Yet another building has collapsed in Havana, killing at least three people and trapping not only residents under the rubble, but first responders who tried to rescue them as well. Cuba continues to suffer the effects of 64 years of socialism, which criminally neglects housing for the people while building new luxury hotels for foreign tourists.
Building collapse in Old Havana leaves residents and first responders trapped
A multifamily building located at 362 Lamparilla Street, between Villegas and Aguacate, in Old Havana, collapsed Tuesday night, as confirmed by DIARIO DE CUBA at the scene.
Rescue forces, ambulances, firefighters, police, and dozens of people were deployed at the scene in the rain.
According to preliminary data from rescue forces at the scene, there are at least three fatalities, including two firefighters; two other people are missing, one of them being another firefighter, and 54 people have been rescued.
A video posted by Edmunto Dantés Junior on Facebook showed how a second collapse caught the rescue team inside the collapsed building off guard. It is not clear if all the men involved in the operation managed to get out.
A State Security social media account, “La Página de Mauro Torres 2.0,” also published the news. “According to the latest information, there are reported trapped individuals, including members of the Rescue and Salvage team of the Cuban Fire Department,” they posted.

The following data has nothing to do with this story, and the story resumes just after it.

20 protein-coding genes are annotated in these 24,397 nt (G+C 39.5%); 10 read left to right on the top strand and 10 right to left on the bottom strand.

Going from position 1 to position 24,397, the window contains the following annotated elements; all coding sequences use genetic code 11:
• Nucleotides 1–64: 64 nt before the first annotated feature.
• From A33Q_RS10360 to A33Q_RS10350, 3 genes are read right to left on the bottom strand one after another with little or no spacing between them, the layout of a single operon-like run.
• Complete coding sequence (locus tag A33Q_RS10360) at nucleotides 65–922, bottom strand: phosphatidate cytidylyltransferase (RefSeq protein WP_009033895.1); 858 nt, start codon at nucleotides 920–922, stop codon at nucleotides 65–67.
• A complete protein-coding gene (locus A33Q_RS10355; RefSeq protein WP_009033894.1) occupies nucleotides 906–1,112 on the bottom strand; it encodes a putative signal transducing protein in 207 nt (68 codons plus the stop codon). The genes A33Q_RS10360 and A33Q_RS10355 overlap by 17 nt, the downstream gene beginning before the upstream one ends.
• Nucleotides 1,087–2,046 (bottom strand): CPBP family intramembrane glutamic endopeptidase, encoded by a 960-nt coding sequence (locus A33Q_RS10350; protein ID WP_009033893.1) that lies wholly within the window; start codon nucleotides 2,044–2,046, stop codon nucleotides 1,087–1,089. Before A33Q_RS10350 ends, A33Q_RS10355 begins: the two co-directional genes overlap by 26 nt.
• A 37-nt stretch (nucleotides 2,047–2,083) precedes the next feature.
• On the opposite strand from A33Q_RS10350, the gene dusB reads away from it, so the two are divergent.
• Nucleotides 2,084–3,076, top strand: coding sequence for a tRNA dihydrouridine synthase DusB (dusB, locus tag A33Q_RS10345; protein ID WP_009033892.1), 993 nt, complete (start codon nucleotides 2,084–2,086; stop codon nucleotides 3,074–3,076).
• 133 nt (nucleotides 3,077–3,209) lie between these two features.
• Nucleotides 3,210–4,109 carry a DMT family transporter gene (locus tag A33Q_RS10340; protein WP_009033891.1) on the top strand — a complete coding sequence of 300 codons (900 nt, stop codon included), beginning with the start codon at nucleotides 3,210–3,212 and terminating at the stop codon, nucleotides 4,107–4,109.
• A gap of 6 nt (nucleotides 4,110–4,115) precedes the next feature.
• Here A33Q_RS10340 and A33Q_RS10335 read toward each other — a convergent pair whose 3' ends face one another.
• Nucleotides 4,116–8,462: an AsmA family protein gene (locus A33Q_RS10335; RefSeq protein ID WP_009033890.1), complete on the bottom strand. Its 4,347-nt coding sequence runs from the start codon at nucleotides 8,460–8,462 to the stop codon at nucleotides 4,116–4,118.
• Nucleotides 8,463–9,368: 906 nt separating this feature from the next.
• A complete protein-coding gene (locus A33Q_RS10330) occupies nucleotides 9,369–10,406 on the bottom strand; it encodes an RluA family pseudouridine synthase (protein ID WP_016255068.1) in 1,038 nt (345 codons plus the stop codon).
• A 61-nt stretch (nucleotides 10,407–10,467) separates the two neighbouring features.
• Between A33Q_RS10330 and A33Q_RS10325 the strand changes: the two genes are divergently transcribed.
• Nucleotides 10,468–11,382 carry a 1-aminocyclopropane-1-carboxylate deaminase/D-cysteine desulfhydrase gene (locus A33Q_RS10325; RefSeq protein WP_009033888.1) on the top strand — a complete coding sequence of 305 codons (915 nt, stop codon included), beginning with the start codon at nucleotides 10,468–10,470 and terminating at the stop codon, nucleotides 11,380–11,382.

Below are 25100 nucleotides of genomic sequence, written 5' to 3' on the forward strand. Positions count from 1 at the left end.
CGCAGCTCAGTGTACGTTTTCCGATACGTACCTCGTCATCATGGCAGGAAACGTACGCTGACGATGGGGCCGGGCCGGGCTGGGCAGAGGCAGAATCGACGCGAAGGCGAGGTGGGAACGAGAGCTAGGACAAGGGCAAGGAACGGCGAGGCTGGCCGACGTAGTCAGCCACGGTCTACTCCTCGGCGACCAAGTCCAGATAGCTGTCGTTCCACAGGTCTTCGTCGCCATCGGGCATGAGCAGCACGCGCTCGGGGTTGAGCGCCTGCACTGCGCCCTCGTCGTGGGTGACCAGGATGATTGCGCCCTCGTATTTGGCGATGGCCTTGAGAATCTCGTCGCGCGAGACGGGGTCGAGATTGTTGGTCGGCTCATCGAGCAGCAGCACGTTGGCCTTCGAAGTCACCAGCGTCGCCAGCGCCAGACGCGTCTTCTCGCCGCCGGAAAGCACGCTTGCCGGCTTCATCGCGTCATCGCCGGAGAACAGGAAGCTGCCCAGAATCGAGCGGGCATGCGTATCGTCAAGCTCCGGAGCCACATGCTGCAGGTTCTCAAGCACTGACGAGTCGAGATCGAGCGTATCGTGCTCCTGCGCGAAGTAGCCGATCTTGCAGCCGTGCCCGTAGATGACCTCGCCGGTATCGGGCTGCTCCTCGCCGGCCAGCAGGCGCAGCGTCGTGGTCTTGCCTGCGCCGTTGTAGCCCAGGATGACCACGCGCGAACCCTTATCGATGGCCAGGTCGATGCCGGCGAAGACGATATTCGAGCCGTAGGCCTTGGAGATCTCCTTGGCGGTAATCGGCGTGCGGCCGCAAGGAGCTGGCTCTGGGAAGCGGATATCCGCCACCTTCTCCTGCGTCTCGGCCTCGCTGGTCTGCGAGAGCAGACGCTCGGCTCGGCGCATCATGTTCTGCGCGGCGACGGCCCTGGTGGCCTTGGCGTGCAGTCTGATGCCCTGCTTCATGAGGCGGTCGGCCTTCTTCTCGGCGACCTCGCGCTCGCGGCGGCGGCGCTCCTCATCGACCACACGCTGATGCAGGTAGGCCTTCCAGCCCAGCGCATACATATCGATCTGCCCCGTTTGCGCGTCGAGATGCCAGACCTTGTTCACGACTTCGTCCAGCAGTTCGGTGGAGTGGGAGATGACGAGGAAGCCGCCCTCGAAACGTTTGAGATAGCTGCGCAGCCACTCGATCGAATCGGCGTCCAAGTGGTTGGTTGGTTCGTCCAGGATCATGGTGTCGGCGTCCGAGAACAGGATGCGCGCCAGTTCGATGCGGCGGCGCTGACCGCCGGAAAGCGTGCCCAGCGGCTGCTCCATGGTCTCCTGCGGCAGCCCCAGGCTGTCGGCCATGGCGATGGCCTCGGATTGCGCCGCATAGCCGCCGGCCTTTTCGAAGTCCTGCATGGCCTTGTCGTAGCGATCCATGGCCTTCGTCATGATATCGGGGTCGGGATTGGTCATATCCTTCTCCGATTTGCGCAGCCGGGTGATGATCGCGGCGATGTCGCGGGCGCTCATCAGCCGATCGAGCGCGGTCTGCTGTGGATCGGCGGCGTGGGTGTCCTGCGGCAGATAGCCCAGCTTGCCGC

This morning, forces from the Ministry of the Interior, the Public Health system, and authorities from the Communist Party and Government of the province and municipality remained at the scene, the brief note added.
On September 28th, a man died due to a collapse in Central Havana. One week earlier, another collapse in Old Havana resulted in the death of another 54-year-old Cuban.
The Minister of Construction, René Mesa Villafaña, mentioned in a recent episode of “Mesa Redonda” that out of the dwellings in Cuba, 853,000 are in poor or fair condition and need to be rebuilt or undergo maintenance. This figure, which represents 21% of this type of property in the country, seems conservative when considering the situation in major cities and the state-run shelter system, which is overwhelmed by the number of homeless families.
In Havana alone, there are 104 shelters or transit communities, and in the past two years, there have been protests in many of them due to poor living conditions and the long stay of the residents, which sometimes exceeds 30 years waiting for housing assignments.
In May, several Cuban women and their underage children placed their belongings on a path on Paseo del Prado in Old Havana, blocking traffic and banging pots and pans to demand shelter because the partial collapse of a building on Prado and Virtudes, where they lived, left them homeless.
To justify the housing crisis in Cuba, Mesa recalled that when Fidel Castro came to power in 1959, there were less than 900,000 homes, and only 25% had sanitary facilities. “Today, we have completed about 4,054,000, all with the necessary amenities to live in them (electricity, sewage, and water),” he explained. He did not clarify if this figure includes the thousands of makeshift homes built by desperate Cubans, many of which lack basic services, and the approximately 60,000 that still have dirt floors, as acknowledged by the National Assembly of People’s Power.